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Runic Dictionary

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Snorri Sturluson (SnSt)

13th century; volume 3; ed. Kari Ellen Gade;

III. Háttatal (Ht) - 102

prose works

Háttatal — SnSt HtIII

Kari Ellen Gade 2017, ‘(Introduction to) Snorri Sturluson, Háttatal’ in Kari Ellen Gade and Edith Marold (eds), Poetry from Treatises on Poetics. Skaldic Poetry of the Scandinavian Middle Ages 3. Turnhout: Brepols, p. 1094.

stanzas:  1   2   3   4   5   6   7   8   9   10   11   12   13   14   15   16   17   18   19   20   21   22   23   24   25   26   27   28   29   30   31   32   33   34   35   36   37   38   39   40   41   42   43   44   45   46   47   48   49   50   51   52   53   54   55   56   57   58   59   60   61   62   63   64   65   66   67   68   69   70   71   72   73   74   75   76   77   78   79   80   81   82   83   84   85   86   87   88   89   90   91   92   93   94   95   96   97   98   99   100   101   102 

Skj: Snorri Sturluson: 2. Háttatal, 1222-23 (AII, 52-77, BII, 61-88)

SkP info: III, 1209

old edition introduction edition manuscripts transcriptions concordance search files

102 — SnSt Ht 102III

edition interactive full text transcriptions old edition references concordance

 

Cite as: Kari Ellen Gade (ed.) 2017, ‘Snorri Sturluson, Háttatal 102’ in Kari Ellen Gade and Edith Marold (eds), Poetry from Treatises on Poetics. Skaldic Poetry of the Scandinavian Middle Ages 3. Turnhout: Brepols, p. 1209.

Njóti aldrs
ok auðsala
konungr ok jarl;
þats kvæðis lok.
Falli fyrr
fold í ægi
steini studd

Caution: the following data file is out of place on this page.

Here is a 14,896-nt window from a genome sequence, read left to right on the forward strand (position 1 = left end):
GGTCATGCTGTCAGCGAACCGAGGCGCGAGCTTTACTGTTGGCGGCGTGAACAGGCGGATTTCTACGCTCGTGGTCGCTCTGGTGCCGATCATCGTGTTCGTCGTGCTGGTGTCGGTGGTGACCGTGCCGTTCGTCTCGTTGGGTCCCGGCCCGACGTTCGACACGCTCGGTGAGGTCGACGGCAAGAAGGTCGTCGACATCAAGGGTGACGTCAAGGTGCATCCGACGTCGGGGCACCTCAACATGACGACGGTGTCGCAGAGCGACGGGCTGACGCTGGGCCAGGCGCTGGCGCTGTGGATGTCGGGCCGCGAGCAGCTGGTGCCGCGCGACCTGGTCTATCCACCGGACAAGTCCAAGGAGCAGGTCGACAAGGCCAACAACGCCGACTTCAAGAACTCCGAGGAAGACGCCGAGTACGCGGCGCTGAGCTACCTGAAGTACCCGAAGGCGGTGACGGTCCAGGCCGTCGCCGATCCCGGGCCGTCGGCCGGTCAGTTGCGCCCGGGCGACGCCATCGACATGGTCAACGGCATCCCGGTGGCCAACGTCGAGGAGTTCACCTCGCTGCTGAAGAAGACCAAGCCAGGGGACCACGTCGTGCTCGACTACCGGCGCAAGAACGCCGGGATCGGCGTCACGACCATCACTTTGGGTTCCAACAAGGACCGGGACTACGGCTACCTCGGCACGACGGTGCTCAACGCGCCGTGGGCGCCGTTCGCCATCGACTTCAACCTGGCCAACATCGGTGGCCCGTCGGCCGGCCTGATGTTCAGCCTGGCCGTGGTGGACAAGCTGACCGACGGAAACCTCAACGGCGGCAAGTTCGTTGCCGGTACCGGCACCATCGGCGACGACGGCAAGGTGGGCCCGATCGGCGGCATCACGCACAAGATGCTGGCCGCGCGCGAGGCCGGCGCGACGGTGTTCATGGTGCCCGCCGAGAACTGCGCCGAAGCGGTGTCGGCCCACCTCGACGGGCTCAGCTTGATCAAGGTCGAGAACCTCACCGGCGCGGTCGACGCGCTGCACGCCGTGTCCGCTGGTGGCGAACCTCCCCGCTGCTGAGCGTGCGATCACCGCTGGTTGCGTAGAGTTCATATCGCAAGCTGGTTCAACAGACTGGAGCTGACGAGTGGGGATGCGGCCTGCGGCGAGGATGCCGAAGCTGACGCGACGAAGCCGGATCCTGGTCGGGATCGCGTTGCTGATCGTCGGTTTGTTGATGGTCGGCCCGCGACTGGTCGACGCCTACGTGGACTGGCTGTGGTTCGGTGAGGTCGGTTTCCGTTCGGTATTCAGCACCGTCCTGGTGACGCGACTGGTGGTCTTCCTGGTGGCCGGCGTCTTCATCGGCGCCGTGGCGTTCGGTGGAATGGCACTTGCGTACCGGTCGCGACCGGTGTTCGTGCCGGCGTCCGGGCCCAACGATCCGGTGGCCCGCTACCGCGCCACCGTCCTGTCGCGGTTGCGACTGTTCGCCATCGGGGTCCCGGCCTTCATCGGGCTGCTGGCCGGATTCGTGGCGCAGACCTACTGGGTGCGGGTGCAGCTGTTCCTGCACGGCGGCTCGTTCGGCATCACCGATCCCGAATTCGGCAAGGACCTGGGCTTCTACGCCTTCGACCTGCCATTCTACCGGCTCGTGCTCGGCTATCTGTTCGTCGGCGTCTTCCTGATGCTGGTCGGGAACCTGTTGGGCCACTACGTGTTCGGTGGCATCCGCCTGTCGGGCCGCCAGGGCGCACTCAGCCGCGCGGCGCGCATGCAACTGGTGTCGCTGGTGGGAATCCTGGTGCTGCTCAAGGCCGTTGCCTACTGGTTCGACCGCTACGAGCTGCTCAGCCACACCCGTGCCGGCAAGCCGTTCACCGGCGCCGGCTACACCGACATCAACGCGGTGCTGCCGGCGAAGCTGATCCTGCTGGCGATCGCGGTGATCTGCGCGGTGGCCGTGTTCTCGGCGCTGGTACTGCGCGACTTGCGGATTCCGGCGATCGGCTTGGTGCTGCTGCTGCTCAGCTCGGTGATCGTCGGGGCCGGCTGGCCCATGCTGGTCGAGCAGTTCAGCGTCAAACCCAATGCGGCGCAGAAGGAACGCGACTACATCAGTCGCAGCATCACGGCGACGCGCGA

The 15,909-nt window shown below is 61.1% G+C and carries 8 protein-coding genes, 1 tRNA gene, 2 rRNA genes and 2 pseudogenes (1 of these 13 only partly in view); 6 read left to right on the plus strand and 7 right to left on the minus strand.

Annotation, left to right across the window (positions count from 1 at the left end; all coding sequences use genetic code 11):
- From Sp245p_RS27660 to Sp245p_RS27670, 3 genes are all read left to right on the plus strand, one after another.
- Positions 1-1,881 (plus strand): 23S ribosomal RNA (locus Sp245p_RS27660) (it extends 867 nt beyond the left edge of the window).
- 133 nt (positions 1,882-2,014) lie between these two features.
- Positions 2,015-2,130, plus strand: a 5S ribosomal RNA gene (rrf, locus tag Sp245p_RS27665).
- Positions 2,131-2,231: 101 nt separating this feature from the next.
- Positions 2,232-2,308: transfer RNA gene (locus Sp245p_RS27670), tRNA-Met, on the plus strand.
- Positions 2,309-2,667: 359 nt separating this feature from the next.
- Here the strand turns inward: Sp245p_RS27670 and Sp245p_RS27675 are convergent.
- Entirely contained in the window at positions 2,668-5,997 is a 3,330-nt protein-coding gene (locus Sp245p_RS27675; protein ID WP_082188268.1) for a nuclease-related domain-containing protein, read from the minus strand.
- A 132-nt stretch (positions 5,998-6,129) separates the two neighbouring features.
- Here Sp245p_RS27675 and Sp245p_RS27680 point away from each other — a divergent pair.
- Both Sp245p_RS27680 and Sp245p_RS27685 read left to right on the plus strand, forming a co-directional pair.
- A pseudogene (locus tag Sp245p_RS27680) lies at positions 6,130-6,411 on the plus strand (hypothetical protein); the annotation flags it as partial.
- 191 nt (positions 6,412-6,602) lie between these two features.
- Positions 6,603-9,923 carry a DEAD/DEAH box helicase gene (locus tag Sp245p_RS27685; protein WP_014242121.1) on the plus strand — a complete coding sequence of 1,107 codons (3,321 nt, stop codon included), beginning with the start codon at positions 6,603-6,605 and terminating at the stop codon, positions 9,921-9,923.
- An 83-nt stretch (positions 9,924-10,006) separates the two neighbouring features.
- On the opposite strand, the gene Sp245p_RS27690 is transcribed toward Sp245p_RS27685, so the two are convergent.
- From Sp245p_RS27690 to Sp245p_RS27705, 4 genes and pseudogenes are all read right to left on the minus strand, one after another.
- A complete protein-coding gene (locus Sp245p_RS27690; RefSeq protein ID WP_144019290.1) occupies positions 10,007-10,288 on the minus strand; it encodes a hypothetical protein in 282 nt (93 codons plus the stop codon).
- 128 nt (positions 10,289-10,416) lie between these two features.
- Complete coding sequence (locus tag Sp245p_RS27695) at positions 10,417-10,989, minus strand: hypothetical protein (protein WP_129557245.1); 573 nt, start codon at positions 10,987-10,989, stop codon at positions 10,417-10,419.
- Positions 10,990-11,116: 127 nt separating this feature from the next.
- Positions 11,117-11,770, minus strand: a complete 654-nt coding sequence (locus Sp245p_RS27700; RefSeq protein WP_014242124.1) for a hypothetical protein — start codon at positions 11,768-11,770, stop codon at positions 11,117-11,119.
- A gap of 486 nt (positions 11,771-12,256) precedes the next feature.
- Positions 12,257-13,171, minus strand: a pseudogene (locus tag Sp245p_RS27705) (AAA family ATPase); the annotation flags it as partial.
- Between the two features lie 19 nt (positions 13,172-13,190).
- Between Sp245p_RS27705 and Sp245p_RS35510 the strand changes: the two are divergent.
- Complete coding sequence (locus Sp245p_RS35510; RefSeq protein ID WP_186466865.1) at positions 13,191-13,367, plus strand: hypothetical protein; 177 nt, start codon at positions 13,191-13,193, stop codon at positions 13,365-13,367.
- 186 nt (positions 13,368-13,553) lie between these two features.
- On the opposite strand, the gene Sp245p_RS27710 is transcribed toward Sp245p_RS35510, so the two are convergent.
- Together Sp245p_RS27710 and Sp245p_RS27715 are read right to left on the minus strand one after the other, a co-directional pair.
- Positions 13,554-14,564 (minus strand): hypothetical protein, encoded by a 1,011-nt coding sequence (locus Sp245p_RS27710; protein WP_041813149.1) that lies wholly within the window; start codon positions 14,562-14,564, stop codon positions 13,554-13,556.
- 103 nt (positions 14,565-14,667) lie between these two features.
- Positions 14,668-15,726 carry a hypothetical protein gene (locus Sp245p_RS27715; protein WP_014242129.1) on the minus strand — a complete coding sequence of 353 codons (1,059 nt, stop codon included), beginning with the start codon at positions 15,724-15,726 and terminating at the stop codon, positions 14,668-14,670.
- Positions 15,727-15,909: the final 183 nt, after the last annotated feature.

en stillis lof.

 

May the king and the jarl enjoy life and wealth-halls; that is the end of the poem. May the earth, studded with stone, sink into the sea sooner than the praise of the ruler.

context: The stanza follows st. 101 directly without intervening prose. The metre is not named, but it is kviðuháttr ‘poem’s form’. The even lines correspond to fornyrðislag lines (here Types A (l. 6), B (ll. 4, 8) and C3 (l. 2)), and the odd lines are catalectic versions of fornyrðislag (trisyllabic; Types A1 (ll. 5, 7), A2 (l. 3), with resolution in metrical position 1, and A3 (l. 1)).

notes: The name of this metre (kviðuháttr) is given as the heading of RvHbreiðm Hl 3-4, which are composed in the same metre, and the term is also found in TGT (TGT 1884, 63). For a discussion of the metre, see Section 4 of the General Introduction in SkP I and Gade (2005). — [5-8]: ‘Sink into the sea sooner than the praise of the ruler’ i.e. ‘sooner than the praise of the ruler perish’. For similar hyperboles, see e.g. Arn Þorfdr 24II, Eyv Hák 20I, Hfr ErfÓl 27I and KormǪ Lv 18/5-8V (Korm 19). The reference to the stillir ‘ruler’ (l. 8) is ambiguous, because it leaves it up to the audience to decide whether the final words of praise are directed at Hákon or Skúli.

texts: Ht 105, SnE 697

editions: Skj Snorri Sturluson: 2. Háttatal 102 (AII, 77; BII, 88); Skald II, 48, NN §3264; SnE 1848-87, I, 716-17, III, 135, SnE 1879-81, I, 16, 85, II, 34, SnE 1931, 252, SnE 2007, 39; Konráð Gíslason 1895-7, I, 68.

sources

GKS 2367 4° (R) 53r, 22 - 53r, 24 (SnE)  image  image  image  
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